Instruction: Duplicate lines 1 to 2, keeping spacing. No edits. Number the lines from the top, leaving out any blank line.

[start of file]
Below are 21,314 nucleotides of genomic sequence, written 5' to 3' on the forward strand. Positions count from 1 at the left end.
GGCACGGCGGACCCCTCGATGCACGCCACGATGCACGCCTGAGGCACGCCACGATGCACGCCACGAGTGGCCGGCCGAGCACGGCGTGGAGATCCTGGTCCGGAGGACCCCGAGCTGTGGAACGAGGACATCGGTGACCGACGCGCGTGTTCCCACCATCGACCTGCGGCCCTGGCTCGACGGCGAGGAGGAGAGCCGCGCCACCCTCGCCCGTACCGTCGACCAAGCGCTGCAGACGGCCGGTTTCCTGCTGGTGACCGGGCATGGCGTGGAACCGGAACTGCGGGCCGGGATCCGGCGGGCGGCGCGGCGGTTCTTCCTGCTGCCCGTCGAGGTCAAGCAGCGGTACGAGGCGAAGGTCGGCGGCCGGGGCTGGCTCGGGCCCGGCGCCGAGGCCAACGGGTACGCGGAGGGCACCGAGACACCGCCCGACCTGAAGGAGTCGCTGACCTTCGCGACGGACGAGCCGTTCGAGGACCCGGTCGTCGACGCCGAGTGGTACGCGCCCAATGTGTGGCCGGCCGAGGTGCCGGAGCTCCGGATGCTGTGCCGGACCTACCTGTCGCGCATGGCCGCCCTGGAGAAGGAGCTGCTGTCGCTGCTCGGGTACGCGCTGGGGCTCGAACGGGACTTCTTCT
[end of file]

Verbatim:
Below are 21,314 nucleotides of genomic sequence, written 5' to 3' on the forward strand. Positions count from 1 at the left end.
GGCACGGCGGACCCCTCGATGCACGCCACGATGCACGCCTGAGGCACGCCACGATGCACGCCACGAGTGGCCGGCCGAGCACGGCGTGGAGATCCTGGTCCGGAGGACCCCGAGCTGTGGAACGAGGACATCGGTGACCGACGCGCGTGTTCCCACCATCGACCTGCGGCCCTGGCTCGACGGCGAGGAGGAGAGCCGCGCCACCCTCGCCCGTACCGTCGACCAAGCGCTGCAGACGGCCGGTTTCCTGCTGGTGACCGGGCATGGCGTGGAACCGGAACTGCGGGCCGGGATCCGGCGGGCGGCGCGGCGGTTCTTCCTGCTGCCCGTCGAGGTCAAGCAGCGGTACGAGGCGAAGGTCGGCGGCCGGGGCTGGCTCGGGCCCGGCGCCGAGGCCAACGGGTACGCGGAGGGCACCGAGACACCGCCCGACCTGAAGGAGTCGCTGACCTTCGCGACGGACGAGCCGTTCGAGGACCCGGTCGTCGACGCCGAGTGGTACGCGCCCAATGTGTGGCCGGCCGAGGTGCCGGAGCTCCGGATGCTGTGCCGGACCTACCTGTCGCGCATGGCCGCCCTGGAGAAGGAGCTGCTGTCGCTGCTCGGGTACGCGCTGGGGCTCGAACGGGACTTCTTCT